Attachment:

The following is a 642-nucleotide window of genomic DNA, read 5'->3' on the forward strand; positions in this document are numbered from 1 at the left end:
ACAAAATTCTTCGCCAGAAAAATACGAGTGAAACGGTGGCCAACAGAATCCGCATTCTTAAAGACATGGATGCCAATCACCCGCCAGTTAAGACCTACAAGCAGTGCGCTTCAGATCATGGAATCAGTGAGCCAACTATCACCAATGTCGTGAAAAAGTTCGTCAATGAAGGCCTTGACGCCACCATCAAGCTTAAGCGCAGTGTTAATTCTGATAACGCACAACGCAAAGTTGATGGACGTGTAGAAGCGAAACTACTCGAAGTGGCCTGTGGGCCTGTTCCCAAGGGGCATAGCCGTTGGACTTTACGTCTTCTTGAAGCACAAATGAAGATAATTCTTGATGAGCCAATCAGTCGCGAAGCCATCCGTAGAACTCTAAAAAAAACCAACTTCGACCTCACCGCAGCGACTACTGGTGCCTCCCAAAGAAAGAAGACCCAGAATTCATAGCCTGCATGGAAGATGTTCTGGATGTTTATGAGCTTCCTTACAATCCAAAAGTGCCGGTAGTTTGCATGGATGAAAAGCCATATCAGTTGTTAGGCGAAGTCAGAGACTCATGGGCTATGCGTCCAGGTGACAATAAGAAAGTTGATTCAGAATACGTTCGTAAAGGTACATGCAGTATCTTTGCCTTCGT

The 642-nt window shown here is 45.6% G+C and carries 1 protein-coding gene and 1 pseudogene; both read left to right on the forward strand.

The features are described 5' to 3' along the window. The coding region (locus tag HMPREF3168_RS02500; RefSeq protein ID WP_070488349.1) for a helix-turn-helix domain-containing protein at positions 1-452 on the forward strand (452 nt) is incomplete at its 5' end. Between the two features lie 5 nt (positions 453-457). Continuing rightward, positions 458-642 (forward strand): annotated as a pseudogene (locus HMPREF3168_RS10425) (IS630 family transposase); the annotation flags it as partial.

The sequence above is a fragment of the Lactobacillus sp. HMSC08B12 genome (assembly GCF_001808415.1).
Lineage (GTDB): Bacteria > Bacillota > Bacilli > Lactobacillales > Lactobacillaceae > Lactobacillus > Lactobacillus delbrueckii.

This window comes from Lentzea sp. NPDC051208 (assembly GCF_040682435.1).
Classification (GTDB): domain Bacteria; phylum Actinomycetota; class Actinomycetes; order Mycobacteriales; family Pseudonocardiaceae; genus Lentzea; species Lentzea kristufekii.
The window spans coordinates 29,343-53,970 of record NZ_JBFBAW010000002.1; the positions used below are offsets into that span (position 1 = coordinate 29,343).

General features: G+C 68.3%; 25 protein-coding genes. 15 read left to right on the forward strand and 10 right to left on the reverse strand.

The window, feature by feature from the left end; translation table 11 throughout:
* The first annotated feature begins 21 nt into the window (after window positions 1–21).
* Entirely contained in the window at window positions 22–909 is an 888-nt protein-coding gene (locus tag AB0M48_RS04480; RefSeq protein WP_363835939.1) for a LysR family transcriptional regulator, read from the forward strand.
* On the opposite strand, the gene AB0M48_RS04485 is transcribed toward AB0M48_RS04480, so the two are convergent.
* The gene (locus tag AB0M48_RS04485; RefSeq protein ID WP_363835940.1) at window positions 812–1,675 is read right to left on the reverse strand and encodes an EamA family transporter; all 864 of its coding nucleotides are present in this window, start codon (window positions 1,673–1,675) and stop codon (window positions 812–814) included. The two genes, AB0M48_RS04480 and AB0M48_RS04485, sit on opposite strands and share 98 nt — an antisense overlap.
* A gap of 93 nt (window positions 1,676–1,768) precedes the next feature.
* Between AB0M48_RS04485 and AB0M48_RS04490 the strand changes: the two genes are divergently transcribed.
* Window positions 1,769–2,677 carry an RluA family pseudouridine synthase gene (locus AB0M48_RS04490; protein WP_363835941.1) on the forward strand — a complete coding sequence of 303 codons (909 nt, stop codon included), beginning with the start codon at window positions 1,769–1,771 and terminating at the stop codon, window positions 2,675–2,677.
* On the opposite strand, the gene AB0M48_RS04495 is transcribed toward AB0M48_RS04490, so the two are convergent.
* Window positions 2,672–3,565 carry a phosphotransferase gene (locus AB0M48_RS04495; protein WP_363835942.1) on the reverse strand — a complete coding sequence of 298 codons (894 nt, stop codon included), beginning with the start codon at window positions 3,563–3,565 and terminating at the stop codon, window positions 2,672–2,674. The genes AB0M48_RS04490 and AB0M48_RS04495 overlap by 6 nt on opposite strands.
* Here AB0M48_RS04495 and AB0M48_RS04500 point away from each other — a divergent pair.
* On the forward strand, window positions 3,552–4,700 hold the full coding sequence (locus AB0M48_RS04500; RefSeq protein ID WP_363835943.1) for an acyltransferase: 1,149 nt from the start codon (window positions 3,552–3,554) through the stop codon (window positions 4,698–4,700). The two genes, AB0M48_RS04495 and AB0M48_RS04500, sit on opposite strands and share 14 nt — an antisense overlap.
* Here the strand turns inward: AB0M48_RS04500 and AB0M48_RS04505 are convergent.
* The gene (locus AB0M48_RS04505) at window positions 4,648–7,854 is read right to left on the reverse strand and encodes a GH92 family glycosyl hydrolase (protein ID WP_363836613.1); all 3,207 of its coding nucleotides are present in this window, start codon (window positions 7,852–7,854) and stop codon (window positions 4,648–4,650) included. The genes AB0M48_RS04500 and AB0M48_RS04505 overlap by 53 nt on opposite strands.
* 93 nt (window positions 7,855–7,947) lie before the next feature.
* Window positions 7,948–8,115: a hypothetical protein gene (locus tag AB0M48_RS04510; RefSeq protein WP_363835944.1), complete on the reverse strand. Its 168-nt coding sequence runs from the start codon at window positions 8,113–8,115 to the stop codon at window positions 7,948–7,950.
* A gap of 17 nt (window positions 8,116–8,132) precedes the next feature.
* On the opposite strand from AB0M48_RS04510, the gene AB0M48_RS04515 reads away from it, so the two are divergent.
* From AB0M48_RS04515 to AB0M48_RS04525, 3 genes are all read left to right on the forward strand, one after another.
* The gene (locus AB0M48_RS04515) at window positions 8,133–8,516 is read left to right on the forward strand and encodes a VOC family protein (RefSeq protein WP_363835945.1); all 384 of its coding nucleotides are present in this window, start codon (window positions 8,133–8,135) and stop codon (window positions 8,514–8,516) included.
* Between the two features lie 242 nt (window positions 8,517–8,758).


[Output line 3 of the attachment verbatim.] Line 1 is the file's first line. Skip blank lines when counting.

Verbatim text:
The 642-nt window shown here is 45.6% G+C and carries 1 protein-coding gene and 1 pseudogene; both read left to right on the forward strand.